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Magnolias too close to house?

Posted by johnkirking TX (My Page) on
Sat, Jun 22, 13 at 17:57

I bought my house just over a year ago and have been wondering if the magnolias in front were too close to the house. I don't know what type they are, but the seem to grow up not out. They don't appear to have any roots too close to the surface either. What do you think?

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Follow-Up Postings:

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RE: Magnolias too close to house?

If it were mine, it would be gone within the week, but what a shame. It would have been such a beautiful tree if planted in a better location.


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RE: Magnolias too close to house?

Looks like they maybe are the little gem cultivar, so not as much potential for hugeness. Little gem are a "dwarf" version of the giant southern magnolia. They can still get tall, but are supposed to stay more columnar.


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RE: Magnolias too close to house?

do they serve a function ...

i am surprised.. they have been properly pruned to be OFF the house ... so that is good ...

and i would usually default to removal ... saying something along the lines that it is 10 to 15 feet too close to the house ...

but i never lived in TX ... do they serve some function ...

could replacement be planted 5 to 10 feet further out .. and while they grow ... just mess with these... and when the replacements get big enough.. remove these ...???

is removal w/in your ability .. ???

ken


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RE: Magnolias too close to house?

It would be a shame to lose such a nice tree. But, I think in order to keep it the right size for the house it would have to be pruned way down to maybe 2/3 of it's size. I've seen really nice mags espaliered along a brick wall. Whether there's a safety issue with roots, I'm not sure.

Major pruning at that height is likely a job for an arborist. And I'm not sure how much pruning mags can take in one season. I know hollies can take a lot, but not sure about Mags.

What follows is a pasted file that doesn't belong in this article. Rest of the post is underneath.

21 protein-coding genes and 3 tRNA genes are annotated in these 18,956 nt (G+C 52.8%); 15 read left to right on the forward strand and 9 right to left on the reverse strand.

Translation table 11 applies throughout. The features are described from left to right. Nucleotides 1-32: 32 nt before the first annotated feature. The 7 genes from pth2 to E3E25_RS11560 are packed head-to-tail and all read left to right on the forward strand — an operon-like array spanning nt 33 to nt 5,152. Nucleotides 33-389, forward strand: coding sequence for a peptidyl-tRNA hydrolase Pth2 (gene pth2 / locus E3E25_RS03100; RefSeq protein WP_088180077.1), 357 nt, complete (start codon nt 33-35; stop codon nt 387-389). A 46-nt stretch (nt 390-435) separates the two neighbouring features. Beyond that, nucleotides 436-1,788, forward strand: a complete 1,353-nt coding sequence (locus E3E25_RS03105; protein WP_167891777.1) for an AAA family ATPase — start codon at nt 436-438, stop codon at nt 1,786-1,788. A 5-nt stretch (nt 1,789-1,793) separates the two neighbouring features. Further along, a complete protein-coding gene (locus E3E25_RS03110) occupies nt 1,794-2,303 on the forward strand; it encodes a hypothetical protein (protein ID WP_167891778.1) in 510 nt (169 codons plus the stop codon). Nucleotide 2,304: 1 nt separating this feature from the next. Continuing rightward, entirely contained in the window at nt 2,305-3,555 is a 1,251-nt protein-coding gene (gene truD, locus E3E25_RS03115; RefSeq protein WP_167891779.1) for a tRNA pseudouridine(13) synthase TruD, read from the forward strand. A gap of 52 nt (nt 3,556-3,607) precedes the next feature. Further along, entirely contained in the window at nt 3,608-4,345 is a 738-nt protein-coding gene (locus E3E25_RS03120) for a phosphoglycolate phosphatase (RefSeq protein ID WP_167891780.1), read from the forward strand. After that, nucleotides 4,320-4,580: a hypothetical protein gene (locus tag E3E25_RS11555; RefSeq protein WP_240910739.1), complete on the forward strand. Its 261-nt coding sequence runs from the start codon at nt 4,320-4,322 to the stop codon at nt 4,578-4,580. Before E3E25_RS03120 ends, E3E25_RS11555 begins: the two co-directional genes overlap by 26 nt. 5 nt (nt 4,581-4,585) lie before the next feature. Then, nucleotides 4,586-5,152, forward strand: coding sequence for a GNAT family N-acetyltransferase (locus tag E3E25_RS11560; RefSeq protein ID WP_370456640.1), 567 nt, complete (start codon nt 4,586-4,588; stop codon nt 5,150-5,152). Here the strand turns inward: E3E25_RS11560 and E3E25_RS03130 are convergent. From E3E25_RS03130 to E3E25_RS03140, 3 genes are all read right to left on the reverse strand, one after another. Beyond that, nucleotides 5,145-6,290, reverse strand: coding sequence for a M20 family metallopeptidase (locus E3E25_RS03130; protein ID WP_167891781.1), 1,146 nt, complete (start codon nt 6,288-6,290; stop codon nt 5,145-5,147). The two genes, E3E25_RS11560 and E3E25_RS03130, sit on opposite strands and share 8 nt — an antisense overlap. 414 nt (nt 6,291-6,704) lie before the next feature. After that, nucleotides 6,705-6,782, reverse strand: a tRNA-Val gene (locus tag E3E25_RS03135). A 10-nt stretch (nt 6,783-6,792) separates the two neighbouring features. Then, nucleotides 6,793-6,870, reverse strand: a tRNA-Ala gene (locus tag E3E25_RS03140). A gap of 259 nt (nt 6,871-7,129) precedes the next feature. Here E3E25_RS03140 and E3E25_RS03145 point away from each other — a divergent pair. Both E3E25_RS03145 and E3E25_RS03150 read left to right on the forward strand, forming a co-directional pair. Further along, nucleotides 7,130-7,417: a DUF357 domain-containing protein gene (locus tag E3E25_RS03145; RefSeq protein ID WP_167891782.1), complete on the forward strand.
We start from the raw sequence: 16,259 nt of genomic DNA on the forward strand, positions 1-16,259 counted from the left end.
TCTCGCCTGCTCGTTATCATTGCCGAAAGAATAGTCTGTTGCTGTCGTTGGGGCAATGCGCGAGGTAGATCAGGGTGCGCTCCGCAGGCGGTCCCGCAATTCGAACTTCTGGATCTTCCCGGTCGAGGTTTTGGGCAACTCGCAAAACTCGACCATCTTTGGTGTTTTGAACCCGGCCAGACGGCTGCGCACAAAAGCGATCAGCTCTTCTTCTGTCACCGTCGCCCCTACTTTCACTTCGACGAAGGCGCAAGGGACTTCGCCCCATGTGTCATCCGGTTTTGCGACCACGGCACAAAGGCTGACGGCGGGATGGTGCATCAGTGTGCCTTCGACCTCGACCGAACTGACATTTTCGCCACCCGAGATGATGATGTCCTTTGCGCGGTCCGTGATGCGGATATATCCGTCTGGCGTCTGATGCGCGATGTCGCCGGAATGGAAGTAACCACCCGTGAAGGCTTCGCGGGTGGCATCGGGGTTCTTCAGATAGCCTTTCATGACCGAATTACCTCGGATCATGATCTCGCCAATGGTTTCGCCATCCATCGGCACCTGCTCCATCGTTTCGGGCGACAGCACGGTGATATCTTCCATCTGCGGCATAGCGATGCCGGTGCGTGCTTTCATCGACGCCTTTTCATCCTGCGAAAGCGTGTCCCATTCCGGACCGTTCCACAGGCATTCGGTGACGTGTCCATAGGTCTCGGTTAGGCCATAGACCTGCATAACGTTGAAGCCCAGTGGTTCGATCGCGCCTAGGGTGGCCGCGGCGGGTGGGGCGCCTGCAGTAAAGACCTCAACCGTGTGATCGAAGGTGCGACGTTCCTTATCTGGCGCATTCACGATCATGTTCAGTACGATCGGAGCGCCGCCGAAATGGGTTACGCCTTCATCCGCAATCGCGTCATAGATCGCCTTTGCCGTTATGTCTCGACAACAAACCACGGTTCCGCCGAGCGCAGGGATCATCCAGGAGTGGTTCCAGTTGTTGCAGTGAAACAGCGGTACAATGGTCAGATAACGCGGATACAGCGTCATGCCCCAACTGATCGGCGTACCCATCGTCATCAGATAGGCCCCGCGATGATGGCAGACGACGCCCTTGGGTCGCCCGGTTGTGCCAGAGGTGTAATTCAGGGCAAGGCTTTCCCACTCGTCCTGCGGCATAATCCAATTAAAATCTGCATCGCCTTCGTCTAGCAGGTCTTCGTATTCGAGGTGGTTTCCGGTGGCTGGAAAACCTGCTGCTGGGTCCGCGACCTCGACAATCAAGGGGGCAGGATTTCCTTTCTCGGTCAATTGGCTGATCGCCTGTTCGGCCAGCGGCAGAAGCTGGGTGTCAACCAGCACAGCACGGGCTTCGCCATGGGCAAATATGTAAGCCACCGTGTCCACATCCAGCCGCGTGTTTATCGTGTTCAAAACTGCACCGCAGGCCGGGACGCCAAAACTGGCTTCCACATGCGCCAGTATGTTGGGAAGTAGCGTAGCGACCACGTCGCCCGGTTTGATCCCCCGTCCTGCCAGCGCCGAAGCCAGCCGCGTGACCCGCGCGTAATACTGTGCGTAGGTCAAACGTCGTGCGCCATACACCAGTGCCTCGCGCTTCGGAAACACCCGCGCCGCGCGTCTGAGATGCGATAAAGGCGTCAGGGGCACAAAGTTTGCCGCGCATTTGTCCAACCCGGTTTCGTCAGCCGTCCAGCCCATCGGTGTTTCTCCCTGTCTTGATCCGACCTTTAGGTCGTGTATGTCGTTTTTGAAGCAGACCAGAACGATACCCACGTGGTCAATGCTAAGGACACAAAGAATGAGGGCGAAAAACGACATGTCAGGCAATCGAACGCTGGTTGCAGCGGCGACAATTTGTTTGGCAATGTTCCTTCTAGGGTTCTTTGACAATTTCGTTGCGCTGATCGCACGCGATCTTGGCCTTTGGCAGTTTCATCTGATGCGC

Once pruned down it should grow back much more densely, but will then require a pruning each year to keep it in bounds.

So I guess the question is, how much effort do you want to put forth to keep this tree smaller? How much annual maintenance? I'd be tempted to keep it, myself, but again, it may become a matter of economics or time for you.

Can't tell if it's blocking a window, which I wouldn't like.

If you tell us which zone/city you live in we could give you ideas on evergreen replacement small trees which would stay more in bounds.

This post was edited by dave_in_nova on Sun, Jun 23, 13 at 8:59


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RE: Magnolias too close to house?

I am on the east side of Keller, literally right on the edge of zone 7b and 8a.

These are two trees on opposite sides of the front of the house btw. I was thinking they might be little gem from what I've read about Magnolias. I knew when we bought the house that they looked too close, but haven't had the heart to take them out since they look nice and shade the front of the house.

It looks like I'll have to get an arborist out here to take a look and hope for the best. If pruning is economical and ok for the foundation I'll go that way.

Any ideas for replacements just in case would be greatly appreciated. I have a bur oak taking up most of one side of my yard and a Bradford pear on the other corner (for now). I'll see if I can get a pic of the whole front.

Thanks!


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RE: Magnolias too close to house?

OK, DFW area. Hopefully someone from your region will respond.

Not sure how tall you are willing to go.

If this is full sun, and you want to keep it evergreen you could consider Yaupon, I suppose. Would still require pruning. Many other hollies like Spartan, Scepter, East Palatka, Burford, Fosters, etc. A Weeping yaupon holly (Ilex vomitoria var.) might be nice.

Perhaps Chindo Viburnum (pruning) or other evergreen viburnums (there are many, but not sure what's adapted to your region). Here we grow pragense, cinnamomifolium, rhytidophyllum.

Maybe Ternstroemia gymnanthera (cleyera)?

Wax myrtle (Myrica cerifera)

Texas mountain laurel (Sophora secundiflora)

If shady, maybe Michelia, Camellia sasanqua, or Camellia 'Yuletide'? Not sure how well camellias like your soil.

I'm sure there are many, many more. Visit your local nursery. You'll have to do some research on what you like best and the height it can go, also on the amount of maintenance you want to put forth.


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two more

Thought of two more:

Carolina Cherry Laurel 'Bright n Tight' or similar compact variety

Laurus nobilis - the culinary bay


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